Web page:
POLICE guidelines allowing forces to retain the fingerprints and DNA samples of innocent people are unlawful, a panel of leading British judges has ruled.
The ruling was made by the Supreme Court in London - nearly three years after the European Court of Human Rights reached a similar conclusion after two men from Sheffield complained that South Yorkshire Police had unfairly retained DNA samples taken when they were arrested but never charged.
The Supreme Court made the latest ruling in allowing appeals by two men who said police in London had unfairly retained their fingerprints and DNA samples.
Judges said police guidelines governing the retention of prints and DNA did not cover forces in Scotland, where samples could be kept only for a limited period and for certain crimes.
They said ministers were looking to create new laws to bring England and Wales into line with Scotland.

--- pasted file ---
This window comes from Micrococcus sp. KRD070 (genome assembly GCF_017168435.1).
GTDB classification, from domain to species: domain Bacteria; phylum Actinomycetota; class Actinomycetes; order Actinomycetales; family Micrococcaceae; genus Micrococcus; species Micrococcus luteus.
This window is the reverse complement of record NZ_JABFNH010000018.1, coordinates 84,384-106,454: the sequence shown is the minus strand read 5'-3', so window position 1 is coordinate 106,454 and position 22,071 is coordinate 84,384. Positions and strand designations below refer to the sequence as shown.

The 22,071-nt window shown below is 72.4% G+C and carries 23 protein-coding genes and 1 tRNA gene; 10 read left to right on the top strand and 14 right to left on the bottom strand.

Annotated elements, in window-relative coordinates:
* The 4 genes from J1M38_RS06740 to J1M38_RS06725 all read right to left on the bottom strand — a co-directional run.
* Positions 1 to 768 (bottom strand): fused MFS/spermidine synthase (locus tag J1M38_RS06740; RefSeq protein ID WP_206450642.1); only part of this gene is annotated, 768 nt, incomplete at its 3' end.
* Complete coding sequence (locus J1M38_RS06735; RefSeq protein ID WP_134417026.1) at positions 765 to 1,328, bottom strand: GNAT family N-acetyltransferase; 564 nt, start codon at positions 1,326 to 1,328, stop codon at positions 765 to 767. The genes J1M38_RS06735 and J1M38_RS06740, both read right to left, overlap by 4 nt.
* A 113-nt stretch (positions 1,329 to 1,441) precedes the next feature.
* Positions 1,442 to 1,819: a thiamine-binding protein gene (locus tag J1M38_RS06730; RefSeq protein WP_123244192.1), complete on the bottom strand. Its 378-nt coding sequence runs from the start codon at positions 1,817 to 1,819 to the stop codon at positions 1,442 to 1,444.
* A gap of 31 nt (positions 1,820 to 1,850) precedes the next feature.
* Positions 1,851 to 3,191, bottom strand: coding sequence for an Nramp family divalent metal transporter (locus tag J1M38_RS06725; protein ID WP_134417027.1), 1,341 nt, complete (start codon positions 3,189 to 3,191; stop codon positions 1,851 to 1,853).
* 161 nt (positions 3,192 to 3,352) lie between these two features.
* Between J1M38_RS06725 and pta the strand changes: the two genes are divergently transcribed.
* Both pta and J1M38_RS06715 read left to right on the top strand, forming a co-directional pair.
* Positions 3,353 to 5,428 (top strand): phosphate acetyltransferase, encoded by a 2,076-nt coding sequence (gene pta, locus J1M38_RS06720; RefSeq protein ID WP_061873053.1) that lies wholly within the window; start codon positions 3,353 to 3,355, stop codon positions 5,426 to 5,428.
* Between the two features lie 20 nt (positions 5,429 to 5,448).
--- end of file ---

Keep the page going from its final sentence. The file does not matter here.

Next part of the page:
John Wadham, from the Equality and Human Rights Commission, said: “There are more than a million people on the DNA system who have not been charged with a crime, let alone convicted.
“This puts innocent people at a disadvantage when they are vetted for jobs or if they were to come into contact with the criminal justice system again.
“There have to be clear and justifiable reasons for holding on to the DNA data from people who have not been convicted of a crime. Our view is that the current guidelines for the police are not in keeping with the law and the court has confirmed this.”